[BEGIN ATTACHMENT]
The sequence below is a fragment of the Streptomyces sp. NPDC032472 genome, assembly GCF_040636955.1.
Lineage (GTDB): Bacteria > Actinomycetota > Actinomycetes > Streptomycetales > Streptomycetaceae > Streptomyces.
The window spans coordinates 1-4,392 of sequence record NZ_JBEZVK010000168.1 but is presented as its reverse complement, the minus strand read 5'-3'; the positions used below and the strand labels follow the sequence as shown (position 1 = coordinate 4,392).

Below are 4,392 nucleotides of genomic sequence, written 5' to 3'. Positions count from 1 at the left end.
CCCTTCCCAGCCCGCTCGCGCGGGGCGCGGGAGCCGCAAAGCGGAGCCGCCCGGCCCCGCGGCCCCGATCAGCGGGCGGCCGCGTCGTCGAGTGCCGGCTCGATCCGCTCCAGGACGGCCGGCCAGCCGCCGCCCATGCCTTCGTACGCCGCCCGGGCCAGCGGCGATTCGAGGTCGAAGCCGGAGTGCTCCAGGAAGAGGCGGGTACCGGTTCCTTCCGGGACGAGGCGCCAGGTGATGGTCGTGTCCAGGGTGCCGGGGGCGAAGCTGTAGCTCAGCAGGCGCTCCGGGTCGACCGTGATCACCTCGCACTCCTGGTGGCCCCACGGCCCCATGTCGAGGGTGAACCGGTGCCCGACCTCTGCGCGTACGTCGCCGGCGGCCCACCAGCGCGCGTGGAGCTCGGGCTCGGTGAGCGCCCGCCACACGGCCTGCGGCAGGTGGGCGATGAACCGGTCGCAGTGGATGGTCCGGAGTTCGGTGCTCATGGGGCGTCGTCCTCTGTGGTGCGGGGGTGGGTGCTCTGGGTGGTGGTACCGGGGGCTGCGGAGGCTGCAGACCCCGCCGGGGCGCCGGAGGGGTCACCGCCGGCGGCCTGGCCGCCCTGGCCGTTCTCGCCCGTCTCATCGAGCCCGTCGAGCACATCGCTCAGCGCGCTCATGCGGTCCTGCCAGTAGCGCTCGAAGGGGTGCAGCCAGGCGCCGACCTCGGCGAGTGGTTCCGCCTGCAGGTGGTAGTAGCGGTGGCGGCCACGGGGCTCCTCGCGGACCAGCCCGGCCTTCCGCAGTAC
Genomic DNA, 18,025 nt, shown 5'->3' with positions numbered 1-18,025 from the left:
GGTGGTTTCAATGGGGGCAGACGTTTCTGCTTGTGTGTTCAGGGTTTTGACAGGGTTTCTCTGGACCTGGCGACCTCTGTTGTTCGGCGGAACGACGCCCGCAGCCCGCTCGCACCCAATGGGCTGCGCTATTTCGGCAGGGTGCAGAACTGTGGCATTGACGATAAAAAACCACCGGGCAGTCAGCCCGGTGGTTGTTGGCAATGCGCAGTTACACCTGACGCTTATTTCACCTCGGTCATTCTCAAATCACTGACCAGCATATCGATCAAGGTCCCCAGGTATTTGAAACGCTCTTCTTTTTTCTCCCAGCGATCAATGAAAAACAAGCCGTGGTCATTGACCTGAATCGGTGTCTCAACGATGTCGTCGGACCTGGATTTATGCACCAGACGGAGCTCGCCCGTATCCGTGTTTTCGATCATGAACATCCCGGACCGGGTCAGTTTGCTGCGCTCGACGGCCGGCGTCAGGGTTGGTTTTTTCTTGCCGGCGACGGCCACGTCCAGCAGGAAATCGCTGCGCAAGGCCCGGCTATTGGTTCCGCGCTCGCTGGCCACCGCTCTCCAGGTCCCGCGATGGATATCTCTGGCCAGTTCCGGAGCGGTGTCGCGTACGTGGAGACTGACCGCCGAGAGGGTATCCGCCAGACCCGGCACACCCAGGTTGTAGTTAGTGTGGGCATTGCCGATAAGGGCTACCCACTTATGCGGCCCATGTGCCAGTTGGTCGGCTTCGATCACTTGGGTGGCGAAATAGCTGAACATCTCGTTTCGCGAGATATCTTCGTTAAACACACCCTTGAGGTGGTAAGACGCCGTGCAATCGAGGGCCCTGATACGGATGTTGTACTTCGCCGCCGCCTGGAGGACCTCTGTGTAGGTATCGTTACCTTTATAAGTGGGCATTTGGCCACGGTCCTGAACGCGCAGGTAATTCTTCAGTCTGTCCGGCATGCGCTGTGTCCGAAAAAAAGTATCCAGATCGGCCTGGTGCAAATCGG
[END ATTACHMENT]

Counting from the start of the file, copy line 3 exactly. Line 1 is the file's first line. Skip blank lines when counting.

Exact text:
The window spans coordinates 1-4,392 of sequence record NZ_JBEZVK010000168.1 but is presented as its reverse complement, the minus strand read 5'-3'; the positions used below and the strand labels follow the sequence as shown (position 1 = coordinate 4,392).